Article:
This is a review of Exploring Color Photography by Robert Hirsch, fifth edition, Focal Press, 2011. I read the book while studying the TAOP chapter on colour, thinking that it would be a great way to learn more about colour. That was partly right.

Exploring Color Photography

Exploring Color Photography

The book is large, thick, heavy and very thorough. At first glance it’s an excellent resource that covers everything you would want to know about colour photography, and while that might be its strength, it is also its major downfall. There is too much of everything. Too much detail, too many subjects, too many words to describe simple things, and too many points being made within the available number of words.

Robert Hirsch starts with two introductory chapters. In the first of these, “Color Photography Concepts” he covers theoretical concepts like Newton’s discovery of light being coloured, Heisenberg’s uncertainty principle, How the Brain Sees Color, how colour film is made, the colours of the visible spectrum, colour description, contrasts, harmony, and after images. It’s a very good foundation, and the many different subjects are like little nibbles at a cocktail party ought to be: Interesting enough to keep you fascinated, small enough to leave you wanting more, numerous enough to satisfy you.

In the second chapter, “A Concise History of Color Photography” Hirsch goes into detail about about photographic processes discussed, invented, used and eventually phased out, covering everything from hand-coloured daguerrotypes in 1839 to NASA’s use of synthetic colours in space imaging. In the process, he covers additive colour theory, colour screening processes, enlargers, subtractive colour theory, chromogenic development, Kodachrome as well as various more or less obscure processes. There is a brief discussion of the public perception of colour photography, from advertisement to fine art. The chapter ends with a discussion about computers – and here Robert Hirsch again decides to be thorough, so he covers everything (at a high level) from the World War 2 code breaking machines to the financial collapse of Kodak after digital became mainstream. The chapter is a bit like your favourite science teacher from high school: Very thorough, very precise, accurate and correct, but sadly also boring and sometimes lacking in applicability.

The third chapter is 20 pages on exposure. I’ll save the long descriptions and just mention that Hirsch is thorough and  detailed while covering a wide variety of subjects. The two pages on reciprocity failure is of limited interest to readers who have discovered digital cameras.

Chapter 4, “Filtering the light” is an interesting description of light. It covers subjects like colour temperature, filters,polarized light, special effects, flourescent light and difficulties in achieving faithful colour reproduction. The subjects are relevant, and the chapter gave me back my confidence in the book.

In the fifth chapter, “Seeing the light”, Hirsch covers visual literacy, haptic-expressionist photographers (no, I’m still not clear on that one either), visual transformation and composition. He continues with a set of very relevant sections on how the (colour of) light changes during the day, during the seasons and due to the weather.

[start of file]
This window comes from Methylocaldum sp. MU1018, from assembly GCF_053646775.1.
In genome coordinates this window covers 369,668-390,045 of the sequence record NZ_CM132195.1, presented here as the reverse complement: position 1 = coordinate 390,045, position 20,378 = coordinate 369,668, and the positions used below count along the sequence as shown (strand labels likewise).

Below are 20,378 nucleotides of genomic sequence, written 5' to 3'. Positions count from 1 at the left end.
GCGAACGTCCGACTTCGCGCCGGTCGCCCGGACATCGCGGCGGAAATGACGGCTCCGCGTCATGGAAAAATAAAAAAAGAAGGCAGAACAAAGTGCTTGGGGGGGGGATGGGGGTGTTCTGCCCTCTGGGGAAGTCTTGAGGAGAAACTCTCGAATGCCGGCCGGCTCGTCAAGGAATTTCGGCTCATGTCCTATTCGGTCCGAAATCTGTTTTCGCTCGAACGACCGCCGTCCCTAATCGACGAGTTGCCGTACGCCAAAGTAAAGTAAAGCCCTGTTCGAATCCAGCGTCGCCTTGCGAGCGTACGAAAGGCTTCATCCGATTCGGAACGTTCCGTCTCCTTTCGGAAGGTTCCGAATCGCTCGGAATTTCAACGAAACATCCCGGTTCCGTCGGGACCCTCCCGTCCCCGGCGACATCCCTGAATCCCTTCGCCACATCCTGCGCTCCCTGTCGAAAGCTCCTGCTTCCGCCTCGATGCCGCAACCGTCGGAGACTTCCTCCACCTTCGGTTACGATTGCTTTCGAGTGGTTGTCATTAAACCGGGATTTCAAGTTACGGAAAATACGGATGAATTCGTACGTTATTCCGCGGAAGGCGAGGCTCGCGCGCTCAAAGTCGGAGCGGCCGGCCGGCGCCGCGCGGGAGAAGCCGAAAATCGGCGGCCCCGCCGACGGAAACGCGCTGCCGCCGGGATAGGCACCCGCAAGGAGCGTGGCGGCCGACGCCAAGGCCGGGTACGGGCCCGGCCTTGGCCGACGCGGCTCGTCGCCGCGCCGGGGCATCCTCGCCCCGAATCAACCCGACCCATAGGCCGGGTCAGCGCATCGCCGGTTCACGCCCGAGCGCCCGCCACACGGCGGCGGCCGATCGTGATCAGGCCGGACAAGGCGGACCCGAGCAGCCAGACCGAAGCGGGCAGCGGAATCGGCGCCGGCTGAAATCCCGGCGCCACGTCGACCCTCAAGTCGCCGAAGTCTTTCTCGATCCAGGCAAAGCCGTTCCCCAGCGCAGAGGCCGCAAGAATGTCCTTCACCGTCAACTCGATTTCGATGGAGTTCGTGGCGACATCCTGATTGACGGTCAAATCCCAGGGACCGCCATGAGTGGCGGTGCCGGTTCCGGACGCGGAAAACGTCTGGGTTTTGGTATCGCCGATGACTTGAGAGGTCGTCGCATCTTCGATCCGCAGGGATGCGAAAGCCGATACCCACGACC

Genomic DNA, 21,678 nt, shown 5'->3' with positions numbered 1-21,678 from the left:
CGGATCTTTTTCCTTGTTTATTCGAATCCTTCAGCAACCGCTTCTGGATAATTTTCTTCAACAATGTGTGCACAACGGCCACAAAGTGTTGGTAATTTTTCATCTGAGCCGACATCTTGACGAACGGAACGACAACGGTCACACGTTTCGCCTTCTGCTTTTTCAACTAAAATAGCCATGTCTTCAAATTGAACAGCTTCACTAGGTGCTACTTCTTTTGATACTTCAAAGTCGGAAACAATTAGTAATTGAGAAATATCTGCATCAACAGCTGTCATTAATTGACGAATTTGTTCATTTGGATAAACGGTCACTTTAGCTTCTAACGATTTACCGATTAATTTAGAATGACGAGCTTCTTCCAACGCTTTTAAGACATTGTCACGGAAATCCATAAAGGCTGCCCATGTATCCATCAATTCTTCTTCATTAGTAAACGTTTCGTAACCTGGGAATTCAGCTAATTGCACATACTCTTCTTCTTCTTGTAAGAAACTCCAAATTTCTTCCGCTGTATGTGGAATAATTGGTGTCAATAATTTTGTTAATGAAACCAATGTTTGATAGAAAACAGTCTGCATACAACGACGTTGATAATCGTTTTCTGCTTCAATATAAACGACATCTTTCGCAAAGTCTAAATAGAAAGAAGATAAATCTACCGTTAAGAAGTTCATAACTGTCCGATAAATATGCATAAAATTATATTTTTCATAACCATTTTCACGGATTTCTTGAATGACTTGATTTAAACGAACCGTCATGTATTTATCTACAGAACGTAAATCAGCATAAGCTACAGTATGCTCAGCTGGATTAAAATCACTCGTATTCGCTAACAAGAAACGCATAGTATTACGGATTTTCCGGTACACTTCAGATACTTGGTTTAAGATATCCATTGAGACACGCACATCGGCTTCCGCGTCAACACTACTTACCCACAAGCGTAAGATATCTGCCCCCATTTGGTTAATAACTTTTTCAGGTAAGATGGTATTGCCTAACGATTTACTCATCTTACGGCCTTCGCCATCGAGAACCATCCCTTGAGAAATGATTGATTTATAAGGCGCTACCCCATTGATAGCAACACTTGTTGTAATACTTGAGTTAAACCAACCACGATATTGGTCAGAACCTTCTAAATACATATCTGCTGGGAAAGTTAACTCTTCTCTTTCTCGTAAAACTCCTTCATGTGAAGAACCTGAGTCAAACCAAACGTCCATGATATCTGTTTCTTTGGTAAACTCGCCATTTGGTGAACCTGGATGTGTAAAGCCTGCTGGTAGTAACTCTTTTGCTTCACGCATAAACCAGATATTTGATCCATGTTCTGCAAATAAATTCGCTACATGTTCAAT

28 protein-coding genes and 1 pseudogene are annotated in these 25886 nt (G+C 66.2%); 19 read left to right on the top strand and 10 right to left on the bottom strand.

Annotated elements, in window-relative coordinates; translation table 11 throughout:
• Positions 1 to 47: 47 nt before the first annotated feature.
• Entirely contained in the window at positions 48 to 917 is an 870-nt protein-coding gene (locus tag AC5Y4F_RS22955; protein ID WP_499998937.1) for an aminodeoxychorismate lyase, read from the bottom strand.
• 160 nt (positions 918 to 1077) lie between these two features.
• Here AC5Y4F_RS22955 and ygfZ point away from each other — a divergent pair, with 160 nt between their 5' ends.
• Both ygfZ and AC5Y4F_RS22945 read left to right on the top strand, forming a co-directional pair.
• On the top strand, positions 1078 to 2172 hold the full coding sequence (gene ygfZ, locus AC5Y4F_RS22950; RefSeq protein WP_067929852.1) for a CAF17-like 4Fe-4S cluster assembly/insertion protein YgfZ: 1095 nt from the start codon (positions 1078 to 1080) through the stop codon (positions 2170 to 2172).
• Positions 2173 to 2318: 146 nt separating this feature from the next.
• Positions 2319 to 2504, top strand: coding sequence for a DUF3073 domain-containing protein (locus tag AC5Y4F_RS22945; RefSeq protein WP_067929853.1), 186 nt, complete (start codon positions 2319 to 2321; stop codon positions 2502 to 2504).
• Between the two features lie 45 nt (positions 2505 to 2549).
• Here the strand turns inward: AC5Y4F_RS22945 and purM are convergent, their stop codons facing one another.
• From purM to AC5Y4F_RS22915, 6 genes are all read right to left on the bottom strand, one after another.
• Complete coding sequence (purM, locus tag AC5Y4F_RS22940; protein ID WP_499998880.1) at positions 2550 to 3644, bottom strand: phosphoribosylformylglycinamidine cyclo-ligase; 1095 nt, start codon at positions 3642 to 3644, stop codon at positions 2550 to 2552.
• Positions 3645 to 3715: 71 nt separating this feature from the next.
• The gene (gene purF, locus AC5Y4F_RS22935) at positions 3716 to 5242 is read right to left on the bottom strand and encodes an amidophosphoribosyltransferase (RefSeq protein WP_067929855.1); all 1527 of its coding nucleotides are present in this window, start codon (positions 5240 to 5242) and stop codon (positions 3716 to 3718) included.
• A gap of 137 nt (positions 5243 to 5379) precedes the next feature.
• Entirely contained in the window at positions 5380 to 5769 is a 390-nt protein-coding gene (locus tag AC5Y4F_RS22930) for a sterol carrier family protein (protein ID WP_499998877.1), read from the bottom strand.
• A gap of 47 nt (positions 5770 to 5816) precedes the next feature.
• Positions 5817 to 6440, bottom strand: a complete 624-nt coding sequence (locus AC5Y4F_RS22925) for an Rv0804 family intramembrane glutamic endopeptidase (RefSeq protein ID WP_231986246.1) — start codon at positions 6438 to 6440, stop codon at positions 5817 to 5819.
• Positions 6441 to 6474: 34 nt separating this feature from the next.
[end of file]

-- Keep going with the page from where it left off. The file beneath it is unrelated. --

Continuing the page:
The final advice in the chapter is a good example of Hirsch’s typical writing style: “Mechanical shutters in film cameras also slow down in the cold because of the viscosity of the lubricants thickens as the temperature drops. Such a camera can be re-lubricated with a special cold weather lubricant if you are doing a great deal of work in extremely cold conditions. These lubricants must be replaced when the camera is used again in normal conditions. Most cameras perform well in cold weather when they are not kept out in the elements longer than necessary”.

I take his words for it, and believe it to be accurate. It just doesn’t help me understand colour any better.

From chapter six onwards it’s all downhill, I’m afraid, if you’re looking to learn about colour (which would not be unreasonable, given the title of the book). You’ve got focus, perspective, compositing, copyright issues, E-6 film processing, sizing digital files, the World Wide Web as a Virtual Gallery, pinhole cameras, postcards, writing an artist’s statement, frames, self-publishing and an appendix about darkroom safety. All worthwhile subjects. All discussed in quite some detail with good explanations by someone who appears to know his stuff. It’s just not very relevant for someone looking for information about colour. And maybe that’s my mistake, for thinking the book would be about colour rather than about photography in general.

In a way the book reminds me of those “digital” books that became very popular in the early noughties. Titles like “digital landscape photography”, “digital wildlife photography”, “how to create stunning digital photographs”, “digital exposure handbook”, “mastering digital photography” (by our very own Michael Freeman), “digital food photography”, etc, etc, etc. Titles where (and I’m going out on a limb here) the author have added the word “digital” to yet-another-book-about-photography, hoping that it will sell better than its pre-digital edition did.

There is nothing wrong with Exploring Color Photography, and there is a lot of things right about it. It just feels like Robert Hirsch has taken a general photography manual and added the word color [sic] to every other heading, just like a house-owner looking to make a quick sale will get the decorator in to give all the walls a quick lick of magnolia. On the plus side, the book is lavishly illustrated with a large selection of beautiful (color) photographs.